His personal philosophy, he said, is to always strive to achieve his best because, if one aims for mediocrity, they will achieve just that.
On Friday, the 22-year-old Rome native turned his tassel, earning a remarkable achievement when he graduated from Shorter University with both his bachelor’s and master’s degrees in accounting.
The summa cum laude graduate earned both diplomas within his four years at Shorter, a university he said was the only school on his mind when applying for colleges. His decision for pursuing accounting was an easy one to make, he said.
“Ever since I was young, I’ve always been really good at math,” he said. “It’s always clicked. It made sense, and then as I got older, I thought, ‘What am I going to do with my life?’ Well, there’s always a business, there’s always money changing hands, so why not go with that? I’m good at it.”
He also said his godmother, Colleen Ingram-Ellison, is a CPA, which also inspired him to go into the field.
“There’s always money in the world, and there’s always a need for someone to manage that money,” he said. “It’s job security, which is one of the reasons.”
Ackley said he began his collegiate efforts with the goal to earn his bachelor’s degree, but when the master’s program merged into the curriculum, he jumped at the opportunity to earn both degrees.
“I started out with a CPA (Certified Public Accountant) track, which requires 150 hours to be able to sit through the exam,” he explained. “They started offering a master’s program in accountancy roughly halfway through my college career. And instead of accounting electives, they’re letting us take the master’s classes online. Since last summer, I have taken all the master’s courses while I was taking the undergrad.”
But it wasn’t easy, he said. Ackley was overexerting himself in regard to his studies and his job at Brugg Wire Rope LLC in Rome, which manufactures elevator cables.
“I hardly ever slept, and I hardly even had a social life on top of that,” he said. “I started out as a customer sales representative (at Brugg) last year, and I believe it was four months ago I was actually promoted to the materials buyer of the company.”
Ackley not only has a knack for immersing himself in the business world but also for succeeding in it.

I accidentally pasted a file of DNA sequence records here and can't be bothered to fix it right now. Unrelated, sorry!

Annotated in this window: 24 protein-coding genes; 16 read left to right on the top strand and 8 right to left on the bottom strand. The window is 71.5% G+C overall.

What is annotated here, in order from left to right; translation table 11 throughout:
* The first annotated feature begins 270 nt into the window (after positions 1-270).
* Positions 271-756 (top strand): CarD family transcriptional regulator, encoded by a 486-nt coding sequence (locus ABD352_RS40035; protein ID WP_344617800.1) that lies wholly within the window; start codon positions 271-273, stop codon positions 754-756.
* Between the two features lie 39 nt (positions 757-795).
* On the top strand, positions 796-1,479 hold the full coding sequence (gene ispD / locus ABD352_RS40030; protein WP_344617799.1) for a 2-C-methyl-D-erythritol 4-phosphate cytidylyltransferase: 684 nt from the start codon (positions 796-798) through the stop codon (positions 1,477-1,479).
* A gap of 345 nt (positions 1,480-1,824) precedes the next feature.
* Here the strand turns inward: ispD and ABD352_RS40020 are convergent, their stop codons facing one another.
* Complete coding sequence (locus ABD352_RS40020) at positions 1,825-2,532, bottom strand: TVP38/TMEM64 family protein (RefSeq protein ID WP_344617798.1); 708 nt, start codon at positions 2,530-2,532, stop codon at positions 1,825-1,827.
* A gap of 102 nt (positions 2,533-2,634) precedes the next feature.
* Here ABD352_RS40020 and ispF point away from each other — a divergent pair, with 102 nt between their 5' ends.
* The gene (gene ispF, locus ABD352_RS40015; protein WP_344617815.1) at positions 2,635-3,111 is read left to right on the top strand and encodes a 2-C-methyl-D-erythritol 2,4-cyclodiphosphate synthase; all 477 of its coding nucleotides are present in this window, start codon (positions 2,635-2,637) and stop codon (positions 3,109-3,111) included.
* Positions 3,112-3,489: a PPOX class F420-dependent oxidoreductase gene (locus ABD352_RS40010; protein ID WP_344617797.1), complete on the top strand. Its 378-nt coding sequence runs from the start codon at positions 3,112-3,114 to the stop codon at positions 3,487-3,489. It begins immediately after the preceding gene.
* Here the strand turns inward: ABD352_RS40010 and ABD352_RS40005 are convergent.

He was a member of a team at Shorter that won first place in a business simulation game for strategic management, he said, and his group of three other students competed within the Shorter system and also worldwide.
In his business class, there were four teams comprised of four people that competed, but ultimately they were paired against everyone in the world.
Ackley said there were nearly 3,000 teams that competed from 300 universities, and his team tied for first place along with 44 other teams in the world.
His team started managing a national company for digital cameras, he said.
“We ran every aspect of the business, from management to marketing to sales and pricing,” he said.
When he set down his pencil after the last exam of his college career, Ackley said an overwhelming feeling of relief washed over him.
“I was at the edge of the tunnel, and it was just a matter of stepping through. It’s just a relief to focus on the larger issues such as my job, social life … eat, sleep, any of the above,” he joked. “It is surreal.”
Ackley said that what helped him charge through any hardships he experienced during college was keeping a firm, stubborn eye on his goal. “It’s stressful, but it’s really ultimately for the goal. Statistics say people, once they finish school, they won’t go back. If you stay out too long, you typically won’t go back. Not to mention, if you stay out it’s a lot harder, if you have a family, working a full-time job, it’s harder to go back and get your degree. I aimed for something and wasn’t giving up. I was headstrong the entire way regardless of what sacrifices needed to be made.”
He said the familial atmosphere of Shorter University enhanced his four years studying there.
“The professors were like family and friends,” he said, adding that his mentor Robert Darville, dean of Shorter’s business school, had a profound impact on him.
“He’s consistently challenging as well as bringing in real life examples from the real world,” he said. “I can’t tell you how many times this man has taken 50 minutes to talk about life.”
He said Darville helped teach him to look up from the textbooks, take a step back and apply the knowledge to real-world scenarios. He also helped him tackle ethical issues that arise in the business world.
“(Darville) said ‘You’re going to come out of here feeling burnt out, but once you get out there, you’ll see that a lot of it makes sense,’” he said.
Now that his college career is behind him, Ackley said he is going to focus on his job at Brugg for the time being. But in the future, he aspires to become an accounting professor.
“I feel like I could help people in the future, and be able to shape tomorrow as well as today,” he said. “The worst feeling in the world, at least for me, is not being able to understand something. To be able to help somebody see something maybe in a different light or to help them understand something they didn’t know, that’s something big that changes someone’s life completely.”